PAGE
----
IMG_4124The extra special thing about this particular poem is that I know the author!  Jennifer Cole Judd is not only a talented poet whose work appears regularly in children’s magazines, she is also the author of the delightful rhyming picture book, Circus Train, which was published in 2015 by Two Lions. After a thoughtful discussion of Jennifer’s metaphorical poem which compares March winds to a lion, Miss A. was inspired by to write her own poem.

Thank you, Cricket Media, for creating beautiful literary publications that inspire my reluctant reader to both read and write!  And thank you, Jennifer, for sharing your beautifuly written pieces with the world!

Now, in celebration of reading and writing, here’s Miss A.’s poem:

Enjoy!

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AUTHOR-ILLUSTRATOR SPOTLIGHT: A Chat with Mary Morgan in Celebration of PIP SITS

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Author-Illustrator Mary Morgan’s newest book, PIP SITS  (I Like to Read®), released last month. Published by Holiday House as part of their I Like to Read Series, it’s the sweet story of Pip, a porcupine, and the little ducklings who think he’s their mama. PIP SITS has received some lovely reviews.  Kirkus Reviews calls it “A good read for hatching new readers” and SCHOOL LIBRARY JOURNAL compliments Mary’s illustrations as “endearing”.  I’m thrilled today to have Mary as my guest. Thank you for joining us, Mary!  I believe this is the first time I’ve had an author-illustrator here to chat about a book!  Well, let’s get started.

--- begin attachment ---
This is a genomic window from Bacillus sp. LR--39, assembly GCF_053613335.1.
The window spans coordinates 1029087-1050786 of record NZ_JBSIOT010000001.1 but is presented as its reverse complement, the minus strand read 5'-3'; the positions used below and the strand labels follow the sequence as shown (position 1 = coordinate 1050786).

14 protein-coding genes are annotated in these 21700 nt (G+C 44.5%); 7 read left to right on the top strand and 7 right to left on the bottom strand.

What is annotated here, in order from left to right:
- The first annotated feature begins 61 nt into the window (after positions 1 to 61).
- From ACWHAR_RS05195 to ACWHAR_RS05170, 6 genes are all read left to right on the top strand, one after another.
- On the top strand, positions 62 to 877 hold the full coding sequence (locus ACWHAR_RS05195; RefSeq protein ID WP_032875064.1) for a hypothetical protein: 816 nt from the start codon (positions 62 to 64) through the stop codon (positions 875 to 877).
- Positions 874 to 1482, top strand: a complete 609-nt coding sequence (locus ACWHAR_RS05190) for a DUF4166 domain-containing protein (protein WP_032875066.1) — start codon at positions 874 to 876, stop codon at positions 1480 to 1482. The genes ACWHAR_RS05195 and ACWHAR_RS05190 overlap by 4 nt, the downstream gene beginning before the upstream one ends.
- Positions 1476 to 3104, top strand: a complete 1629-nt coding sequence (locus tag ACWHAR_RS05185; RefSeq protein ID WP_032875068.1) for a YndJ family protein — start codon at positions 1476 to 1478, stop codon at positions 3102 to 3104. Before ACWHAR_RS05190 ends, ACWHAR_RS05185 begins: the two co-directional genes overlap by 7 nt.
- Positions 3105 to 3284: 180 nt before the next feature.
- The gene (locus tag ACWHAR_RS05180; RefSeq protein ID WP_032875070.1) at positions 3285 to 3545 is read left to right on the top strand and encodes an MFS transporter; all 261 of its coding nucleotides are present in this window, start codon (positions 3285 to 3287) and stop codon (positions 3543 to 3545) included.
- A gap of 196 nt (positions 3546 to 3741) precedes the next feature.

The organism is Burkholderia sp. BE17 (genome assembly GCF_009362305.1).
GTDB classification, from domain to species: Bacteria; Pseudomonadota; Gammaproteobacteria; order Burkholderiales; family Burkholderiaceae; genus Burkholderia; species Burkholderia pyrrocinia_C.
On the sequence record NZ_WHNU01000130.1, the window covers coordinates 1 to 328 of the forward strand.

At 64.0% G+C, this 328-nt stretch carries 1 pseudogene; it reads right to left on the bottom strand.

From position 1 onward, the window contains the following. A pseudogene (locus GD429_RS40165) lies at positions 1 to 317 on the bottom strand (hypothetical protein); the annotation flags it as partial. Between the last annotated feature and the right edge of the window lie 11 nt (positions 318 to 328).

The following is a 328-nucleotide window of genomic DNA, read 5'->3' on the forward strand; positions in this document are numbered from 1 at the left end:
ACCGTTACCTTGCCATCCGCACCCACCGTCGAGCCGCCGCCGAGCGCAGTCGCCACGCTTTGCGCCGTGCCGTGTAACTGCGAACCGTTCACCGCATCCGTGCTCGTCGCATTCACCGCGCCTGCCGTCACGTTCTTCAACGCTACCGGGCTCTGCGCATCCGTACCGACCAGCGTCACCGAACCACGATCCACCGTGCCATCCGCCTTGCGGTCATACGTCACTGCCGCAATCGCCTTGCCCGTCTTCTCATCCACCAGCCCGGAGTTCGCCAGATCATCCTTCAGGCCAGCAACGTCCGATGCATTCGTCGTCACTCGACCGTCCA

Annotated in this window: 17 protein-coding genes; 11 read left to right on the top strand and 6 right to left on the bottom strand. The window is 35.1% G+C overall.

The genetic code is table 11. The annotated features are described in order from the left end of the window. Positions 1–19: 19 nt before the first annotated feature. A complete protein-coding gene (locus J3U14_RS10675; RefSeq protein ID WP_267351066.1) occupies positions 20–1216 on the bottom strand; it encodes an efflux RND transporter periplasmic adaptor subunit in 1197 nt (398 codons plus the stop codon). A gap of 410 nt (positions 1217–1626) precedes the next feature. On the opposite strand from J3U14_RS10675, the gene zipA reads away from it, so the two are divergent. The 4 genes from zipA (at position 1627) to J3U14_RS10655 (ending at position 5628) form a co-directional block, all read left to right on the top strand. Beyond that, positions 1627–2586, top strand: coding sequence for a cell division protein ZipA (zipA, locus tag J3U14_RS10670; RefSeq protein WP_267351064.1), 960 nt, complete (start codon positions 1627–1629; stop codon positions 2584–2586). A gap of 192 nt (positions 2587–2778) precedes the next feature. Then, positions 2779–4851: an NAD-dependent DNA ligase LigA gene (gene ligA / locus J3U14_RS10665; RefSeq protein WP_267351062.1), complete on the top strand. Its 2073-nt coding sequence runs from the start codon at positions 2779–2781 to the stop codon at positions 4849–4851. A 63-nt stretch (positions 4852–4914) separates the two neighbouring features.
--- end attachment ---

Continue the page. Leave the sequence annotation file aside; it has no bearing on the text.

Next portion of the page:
What is the inspiration behind PIP SITS?

 I was inspired by an antique photograph of a young girl sitting in the grass with many ducklings on her lap. The look on her face was pure joy. I tried to find an original idea that would also capture the bliss children have when relating to animals. I thought about birds imprinting on whoever they first see when they hatch. I have raised baby birds and it is very interesting to have a tiny bird imprint on you. So this was how the idea of the story was hatched.